You're telling me that all 8 cogs access hub memory in the same clock cycle??? :o
RAM doesn't work like that. The cogs must certainly take turns accessing hub memory, which means they do so sequentially in a particular order.
I haven't examined the P2, but I suspect what you have there are 8 processors with loose coupling. That is not necessarily a bad design. I might get into programming the P2, but I wouldn't want to believe that the cogs are accessing hub memory in parallel, because that can't be true, and sequential access is going to result in the usual problems (the "dining philosophers" and all that).

The MiniForth had tight coupling. The five processors could access any particular register in the same clock. Each register could only be written to by one processor, but could be read from by one or more other processors in the same clock cycle. True parallel!
This is where I'm going with the TOYF.
This can be faked with shadow registers so you have sequential execution that looks like parallel execution, but I'm not interested in doing that. I think this is done primarily to make the programmer's model simpler, and avoid all that "dining philosopher" confusion. You are going to have multiple copies of the same data though, which seems wasteful of resources. Also, it is going to be slow because you are reading and writing the same data multiple times, and doing so sequentially, which seems like a lot of clock cycles burned for no good purpose.


Thu Nov 08, 2018 4:00 pm
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Hugh Aguilar wrote:
Tor wrote:
the test images of the P2 testing in FPGA could definitely run the cogs in true parallel

You're telling me that all 8 cogs access hub memory in the same clock cycle???
No, not at all, that's not what I was saying. The COGs operate in true parallel, with their own COG memory, but also with direct access to I/O pins - and that's in "true" parallel mode as well (accessing the same pin at the same time).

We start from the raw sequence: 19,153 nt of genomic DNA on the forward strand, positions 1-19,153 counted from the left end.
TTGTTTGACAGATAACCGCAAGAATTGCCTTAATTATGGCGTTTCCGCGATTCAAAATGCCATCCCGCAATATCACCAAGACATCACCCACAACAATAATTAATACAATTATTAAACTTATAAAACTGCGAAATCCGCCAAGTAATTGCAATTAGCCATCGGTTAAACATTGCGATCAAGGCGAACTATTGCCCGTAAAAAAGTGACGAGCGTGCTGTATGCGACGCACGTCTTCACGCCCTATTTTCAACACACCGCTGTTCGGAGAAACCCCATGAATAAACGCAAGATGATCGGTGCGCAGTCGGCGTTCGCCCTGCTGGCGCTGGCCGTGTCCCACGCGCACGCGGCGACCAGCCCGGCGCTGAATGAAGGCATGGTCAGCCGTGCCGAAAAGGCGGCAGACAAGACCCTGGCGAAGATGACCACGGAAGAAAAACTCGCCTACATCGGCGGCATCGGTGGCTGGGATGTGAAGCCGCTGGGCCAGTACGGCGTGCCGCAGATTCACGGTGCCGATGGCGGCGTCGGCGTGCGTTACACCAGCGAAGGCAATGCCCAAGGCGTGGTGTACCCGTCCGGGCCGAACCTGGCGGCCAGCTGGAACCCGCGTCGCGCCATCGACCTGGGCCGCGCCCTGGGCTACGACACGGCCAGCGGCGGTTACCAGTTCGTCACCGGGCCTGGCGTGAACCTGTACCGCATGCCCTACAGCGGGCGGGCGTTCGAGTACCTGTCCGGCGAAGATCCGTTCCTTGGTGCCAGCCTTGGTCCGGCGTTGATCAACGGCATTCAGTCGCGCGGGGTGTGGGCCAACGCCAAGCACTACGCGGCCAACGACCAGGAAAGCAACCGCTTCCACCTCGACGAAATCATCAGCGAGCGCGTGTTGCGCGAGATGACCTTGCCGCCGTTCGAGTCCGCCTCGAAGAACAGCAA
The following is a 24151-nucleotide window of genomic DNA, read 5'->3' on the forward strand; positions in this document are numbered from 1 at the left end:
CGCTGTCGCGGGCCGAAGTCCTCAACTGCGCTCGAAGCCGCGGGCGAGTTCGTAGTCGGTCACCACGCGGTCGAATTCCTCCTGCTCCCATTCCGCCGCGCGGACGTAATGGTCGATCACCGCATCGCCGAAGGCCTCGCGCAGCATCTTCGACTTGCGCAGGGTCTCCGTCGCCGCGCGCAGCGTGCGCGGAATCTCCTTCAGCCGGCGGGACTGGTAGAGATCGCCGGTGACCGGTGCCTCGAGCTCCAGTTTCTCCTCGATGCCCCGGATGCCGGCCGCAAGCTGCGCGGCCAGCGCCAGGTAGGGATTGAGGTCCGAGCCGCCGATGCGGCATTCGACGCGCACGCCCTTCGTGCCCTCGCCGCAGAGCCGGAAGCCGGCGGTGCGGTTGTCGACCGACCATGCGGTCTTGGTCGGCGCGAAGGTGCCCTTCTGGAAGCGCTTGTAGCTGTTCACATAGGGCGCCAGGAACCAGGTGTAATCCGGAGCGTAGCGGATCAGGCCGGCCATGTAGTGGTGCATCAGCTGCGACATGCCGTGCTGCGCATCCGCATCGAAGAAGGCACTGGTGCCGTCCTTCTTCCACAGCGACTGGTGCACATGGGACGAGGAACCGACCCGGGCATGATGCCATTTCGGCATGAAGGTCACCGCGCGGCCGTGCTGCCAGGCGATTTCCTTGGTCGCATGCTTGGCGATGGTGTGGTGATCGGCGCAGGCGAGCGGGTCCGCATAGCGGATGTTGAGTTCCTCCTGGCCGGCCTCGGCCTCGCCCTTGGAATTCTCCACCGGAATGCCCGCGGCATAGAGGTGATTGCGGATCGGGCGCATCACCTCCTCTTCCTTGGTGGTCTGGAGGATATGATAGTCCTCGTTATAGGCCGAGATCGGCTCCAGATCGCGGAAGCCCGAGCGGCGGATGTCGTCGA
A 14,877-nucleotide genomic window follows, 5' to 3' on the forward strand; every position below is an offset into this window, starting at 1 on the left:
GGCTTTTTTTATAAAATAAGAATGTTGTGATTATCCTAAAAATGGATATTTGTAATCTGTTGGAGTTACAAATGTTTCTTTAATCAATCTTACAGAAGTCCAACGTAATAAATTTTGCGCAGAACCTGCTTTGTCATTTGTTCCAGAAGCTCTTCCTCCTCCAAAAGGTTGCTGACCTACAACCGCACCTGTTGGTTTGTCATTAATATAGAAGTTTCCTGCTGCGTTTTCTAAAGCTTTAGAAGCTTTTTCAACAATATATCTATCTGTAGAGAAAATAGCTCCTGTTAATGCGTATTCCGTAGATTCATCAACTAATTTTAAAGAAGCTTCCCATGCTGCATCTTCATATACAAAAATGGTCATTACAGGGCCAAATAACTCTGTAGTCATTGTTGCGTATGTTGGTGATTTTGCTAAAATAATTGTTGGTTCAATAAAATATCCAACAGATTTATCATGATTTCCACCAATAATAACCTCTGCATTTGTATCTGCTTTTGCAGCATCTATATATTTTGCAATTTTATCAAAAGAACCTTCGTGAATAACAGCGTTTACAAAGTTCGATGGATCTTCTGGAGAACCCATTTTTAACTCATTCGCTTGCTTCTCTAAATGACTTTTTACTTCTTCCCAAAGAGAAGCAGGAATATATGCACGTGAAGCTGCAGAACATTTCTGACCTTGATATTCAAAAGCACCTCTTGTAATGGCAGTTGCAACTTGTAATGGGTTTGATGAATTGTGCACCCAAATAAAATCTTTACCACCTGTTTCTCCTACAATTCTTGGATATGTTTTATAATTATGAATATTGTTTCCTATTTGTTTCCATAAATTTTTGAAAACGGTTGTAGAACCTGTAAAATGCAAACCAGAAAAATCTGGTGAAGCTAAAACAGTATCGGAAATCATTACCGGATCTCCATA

The hub memory is different. That's where the name "Propeller" comes from - the cogs access hub memory in a round-robin fashion. Although the P2 does it differently from the P1. There's other memory in the P2 though, the third type is called LUT memory and in an earlier incarnation of the P2 it was possible for two cogs to access the LUT at the same time. Due to multi-ported RAM, of the type BigEd mentioned. In addition to that there's a lot of internal resources that are multi-ported to various degrees. I guess the point is that although an FPGA can't do everything in parallel, it can still do a lot in parallel - and is therefore different from the same thing executed in a software emulator.


Thu Nov 08, 2018 9:26 pm
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If you ever chance upon a diagram for the p2, please share! It sounds interesting. I did look at the forum thread linked earlier but didn't see what I wanted.

(Hugh, it might help you to look into multi port RAM. Maybe study figure 2 here.)


Thu Nov 08, 2018 9:33 pm
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Well.. the hub access is sometimes called "the eggbeater" (the P2 variant). It's a bit like a "lazy Susan", the type of round table often found in Chinese restaurants. There's a central round table inside/on top of the 'outer' table, where all the food is placed along its rim. So the inner table (the HUB RAM) rotates, and the guests (the COGs) can grab food as it passes by. The main points are that a) everybody can access food (RAM) at the same time, just not the same food, and b) each guest can continue to access the "next" food item as the inner table keeps rotating, without delay. There's only an initial delay when you wait for the first food item you want to access. If what you then need happens to follow after that then you (and everybody else) can keep accessing, at the same time, without further delay.